Many private pension plans are nervously awaiting Congressional action to give them more breathing room to adequately fund their plans. The Senate passed a relief version; the House has not. A House measure, however, may include provisions forcing employers to submit to increased government oversight of their compensation and some other financial practices. The Senate-passed bill did not include such measures and the odds of their being approved in that chamber are minuscule. It's possible the Labor Department can impose some of these oversight requirements under current authority but it probably would prefer to have any controversial rules imposed by lawmakers. Meanwhile, April 15 has come and gone. It marked a key funding date for pension contributions and requires public notices from pension plans that determined they were unable to make the contributions required under current rules.
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The logic for relief is evident. Assets of many plans were badly damaged by the stock market meltdown. This created funding shortfalls at the same time that employers were reeling from the steep recession. Money to help plans achieve financial soundness was either not available or would have had to come from funds that otherwise might be used to help the business recover and hire back employees.
Thirty million of us are still covered by traditional defined benefit pension plans. These are the "good" plans -- the ones that promise to pay fixed benefits to retirees for life. The newer breed of 401(k) retirement plans are defined contribution plans. Their retirement payments depend on the investment performance of the funds that have been contributed to the plans. Of course, they took a huge hit from the fall of 2007 to the spring of 2009, and they've still not fully recovered those losses (unless you add in new employee contributions, which inflates the plans' stated gains).
Under the Pension Protection Act of 2006, most private plans were given 7 years to make their plans whole if the annual evaluation of the plans' financial adequacy turned up any shortfalls. These terms were an improvement over the 5-year make-up provision of existing law. Now, under the most common relief proposals, employers and other plan sponsors would see even more favorable terms.
The proposals likely to be enacted would let plans choose one of two options. Under the first, known as "2 plus 7," plans would have two years' relief from funding shortfalls, although they would have to make interest payments on the shortfall amounts. After the two years have passed, they would then have seven years over which to spread their shortfall repayments. Under the second choice, pension plans would have 15 years over which to repay their shortfalls, and repayments would need to begin right away.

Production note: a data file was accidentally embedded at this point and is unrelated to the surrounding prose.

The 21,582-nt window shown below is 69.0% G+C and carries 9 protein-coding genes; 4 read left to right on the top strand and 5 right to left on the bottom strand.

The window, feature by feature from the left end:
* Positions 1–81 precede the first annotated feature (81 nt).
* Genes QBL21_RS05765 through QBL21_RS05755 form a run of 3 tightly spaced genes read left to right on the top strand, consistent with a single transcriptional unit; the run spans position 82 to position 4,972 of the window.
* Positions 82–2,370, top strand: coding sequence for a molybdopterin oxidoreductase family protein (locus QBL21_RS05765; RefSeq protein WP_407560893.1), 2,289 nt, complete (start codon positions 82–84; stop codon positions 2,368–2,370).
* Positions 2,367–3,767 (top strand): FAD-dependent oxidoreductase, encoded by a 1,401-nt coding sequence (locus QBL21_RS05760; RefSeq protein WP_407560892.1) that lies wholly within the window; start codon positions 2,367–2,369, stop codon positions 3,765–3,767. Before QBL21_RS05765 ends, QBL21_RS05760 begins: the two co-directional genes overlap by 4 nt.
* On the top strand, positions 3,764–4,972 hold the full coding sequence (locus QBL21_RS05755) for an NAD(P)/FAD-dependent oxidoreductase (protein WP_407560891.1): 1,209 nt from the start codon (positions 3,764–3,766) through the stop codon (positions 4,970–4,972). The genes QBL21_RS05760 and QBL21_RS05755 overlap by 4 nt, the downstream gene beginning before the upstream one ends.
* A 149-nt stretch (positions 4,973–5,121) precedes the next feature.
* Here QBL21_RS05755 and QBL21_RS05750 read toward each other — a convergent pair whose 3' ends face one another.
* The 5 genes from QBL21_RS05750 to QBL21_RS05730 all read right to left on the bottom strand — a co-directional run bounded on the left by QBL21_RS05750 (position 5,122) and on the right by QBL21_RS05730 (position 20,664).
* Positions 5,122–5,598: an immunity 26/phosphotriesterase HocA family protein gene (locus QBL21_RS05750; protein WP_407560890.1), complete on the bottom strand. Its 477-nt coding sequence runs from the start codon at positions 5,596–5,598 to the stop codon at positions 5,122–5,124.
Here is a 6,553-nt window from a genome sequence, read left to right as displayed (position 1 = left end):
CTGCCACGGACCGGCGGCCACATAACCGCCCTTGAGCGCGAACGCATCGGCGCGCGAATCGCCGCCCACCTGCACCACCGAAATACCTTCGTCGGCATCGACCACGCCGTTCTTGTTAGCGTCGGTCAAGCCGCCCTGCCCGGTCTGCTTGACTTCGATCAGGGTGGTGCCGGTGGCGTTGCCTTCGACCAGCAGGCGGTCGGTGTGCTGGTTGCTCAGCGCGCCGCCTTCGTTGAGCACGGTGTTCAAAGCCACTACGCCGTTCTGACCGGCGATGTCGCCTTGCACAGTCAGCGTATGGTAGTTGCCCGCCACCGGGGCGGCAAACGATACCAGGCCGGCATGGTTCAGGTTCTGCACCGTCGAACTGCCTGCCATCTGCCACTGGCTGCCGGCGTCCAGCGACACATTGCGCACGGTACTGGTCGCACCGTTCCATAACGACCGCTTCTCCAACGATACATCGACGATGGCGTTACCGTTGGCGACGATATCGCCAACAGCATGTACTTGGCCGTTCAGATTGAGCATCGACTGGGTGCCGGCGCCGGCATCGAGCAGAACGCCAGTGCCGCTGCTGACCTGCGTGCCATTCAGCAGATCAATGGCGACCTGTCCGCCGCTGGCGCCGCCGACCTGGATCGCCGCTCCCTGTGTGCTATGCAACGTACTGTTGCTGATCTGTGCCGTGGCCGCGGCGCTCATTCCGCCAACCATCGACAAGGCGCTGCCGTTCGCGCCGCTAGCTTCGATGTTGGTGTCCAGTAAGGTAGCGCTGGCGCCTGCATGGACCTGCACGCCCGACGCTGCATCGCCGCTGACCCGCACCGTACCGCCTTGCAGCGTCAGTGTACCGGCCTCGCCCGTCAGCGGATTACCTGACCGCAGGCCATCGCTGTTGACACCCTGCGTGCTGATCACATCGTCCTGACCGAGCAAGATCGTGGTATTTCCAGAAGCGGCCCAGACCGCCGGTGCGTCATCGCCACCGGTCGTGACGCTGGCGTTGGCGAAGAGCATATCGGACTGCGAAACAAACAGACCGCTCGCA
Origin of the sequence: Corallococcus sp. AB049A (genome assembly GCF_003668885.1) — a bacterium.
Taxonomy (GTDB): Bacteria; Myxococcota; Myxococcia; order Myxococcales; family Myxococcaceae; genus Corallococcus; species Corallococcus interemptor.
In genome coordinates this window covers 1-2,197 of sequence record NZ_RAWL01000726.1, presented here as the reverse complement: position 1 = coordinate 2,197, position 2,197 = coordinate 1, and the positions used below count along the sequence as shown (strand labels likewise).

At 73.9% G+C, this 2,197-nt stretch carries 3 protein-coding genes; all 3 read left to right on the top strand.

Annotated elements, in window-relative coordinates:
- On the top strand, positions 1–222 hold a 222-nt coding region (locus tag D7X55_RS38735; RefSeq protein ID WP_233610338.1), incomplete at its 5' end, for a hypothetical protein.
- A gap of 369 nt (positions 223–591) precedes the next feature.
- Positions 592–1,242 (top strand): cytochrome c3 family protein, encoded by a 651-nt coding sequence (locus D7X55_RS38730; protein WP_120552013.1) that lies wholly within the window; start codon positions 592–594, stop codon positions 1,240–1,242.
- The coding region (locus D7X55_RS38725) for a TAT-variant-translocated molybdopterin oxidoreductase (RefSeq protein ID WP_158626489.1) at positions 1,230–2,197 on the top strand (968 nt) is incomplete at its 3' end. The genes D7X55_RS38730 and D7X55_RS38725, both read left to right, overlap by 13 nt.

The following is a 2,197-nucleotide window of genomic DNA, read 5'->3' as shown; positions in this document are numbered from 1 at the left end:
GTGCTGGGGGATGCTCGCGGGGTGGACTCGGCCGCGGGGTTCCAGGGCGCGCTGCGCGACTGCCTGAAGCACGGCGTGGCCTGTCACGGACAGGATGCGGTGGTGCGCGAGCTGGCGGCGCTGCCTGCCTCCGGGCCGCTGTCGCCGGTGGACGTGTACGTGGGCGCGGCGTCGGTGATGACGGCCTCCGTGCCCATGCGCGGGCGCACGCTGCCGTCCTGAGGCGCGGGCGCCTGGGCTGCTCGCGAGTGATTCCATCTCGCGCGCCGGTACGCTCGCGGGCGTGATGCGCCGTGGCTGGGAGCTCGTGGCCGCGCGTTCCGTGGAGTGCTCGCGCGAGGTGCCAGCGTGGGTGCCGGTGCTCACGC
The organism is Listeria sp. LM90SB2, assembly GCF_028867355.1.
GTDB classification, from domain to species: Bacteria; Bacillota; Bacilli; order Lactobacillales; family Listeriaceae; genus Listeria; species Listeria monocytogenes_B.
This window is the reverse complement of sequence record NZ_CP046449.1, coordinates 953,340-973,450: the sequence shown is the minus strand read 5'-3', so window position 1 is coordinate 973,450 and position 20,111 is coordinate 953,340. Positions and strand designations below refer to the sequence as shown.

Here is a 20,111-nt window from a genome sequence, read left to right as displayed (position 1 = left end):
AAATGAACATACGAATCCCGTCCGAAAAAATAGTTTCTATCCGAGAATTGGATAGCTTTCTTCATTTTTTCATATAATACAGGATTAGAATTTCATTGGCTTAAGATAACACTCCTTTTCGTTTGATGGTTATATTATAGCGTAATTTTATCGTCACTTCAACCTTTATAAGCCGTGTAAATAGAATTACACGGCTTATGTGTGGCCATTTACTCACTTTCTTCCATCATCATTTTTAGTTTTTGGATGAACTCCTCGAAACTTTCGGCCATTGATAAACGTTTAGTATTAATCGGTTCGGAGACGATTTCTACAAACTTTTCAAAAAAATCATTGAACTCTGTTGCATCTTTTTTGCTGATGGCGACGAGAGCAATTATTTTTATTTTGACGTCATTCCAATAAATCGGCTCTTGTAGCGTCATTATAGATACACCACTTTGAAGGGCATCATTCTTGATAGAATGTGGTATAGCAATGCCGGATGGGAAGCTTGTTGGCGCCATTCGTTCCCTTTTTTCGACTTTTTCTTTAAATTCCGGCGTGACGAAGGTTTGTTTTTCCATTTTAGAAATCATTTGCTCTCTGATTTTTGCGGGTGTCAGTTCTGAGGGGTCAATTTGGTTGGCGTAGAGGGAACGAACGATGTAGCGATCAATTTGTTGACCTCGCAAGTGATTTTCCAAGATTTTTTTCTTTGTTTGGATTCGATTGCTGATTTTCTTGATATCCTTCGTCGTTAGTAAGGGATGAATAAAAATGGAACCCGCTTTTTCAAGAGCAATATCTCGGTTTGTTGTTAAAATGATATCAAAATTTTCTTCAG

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Providing companies that much relief is, in effect, allowing them to push their funding problems into the future and avoid making tough decisions today. But with many companies still on shaky financial ground, there is concern that sticking to current rules will cause many companies to abandon their plans and saddle the government's Pension Benefit Guaranty Corp. with yet more taxpayer-funded pension obligations.
"Companies would be satisfied with either '2 plus 7' or the 15-year relief," says Judy Miller, chief of actuarial issues for the American Society of Pension Professionals & Actuaries. "It's a question of what strings are attached" to the plan that emerges from Congress.
In a letter last week to the chairs of key House committees, Labor Secretary Hilda Solis said, "(S)trict limits on funding relief should be applied to the extent that companies increase their dividend payments, make discretionary purchases of their own stock, or pay particularly high levels of executive compensation." Having government review compensation and other practices does not have support among pension plans, although Miller notes it does not have a large impact on most smaller employer plans.
Miller says she has heard that Congress intends to act on this measure before Memorial Day. But she's aware of the current legislative impasse, particularly in the Senate. One cautionary tale is provided by the estate tax, which Congress repeatedly said it would extend but which was allowed to lapse at the end of last year, and still has not been addressed. "There certainly is serious concern that nothing will get done this year."
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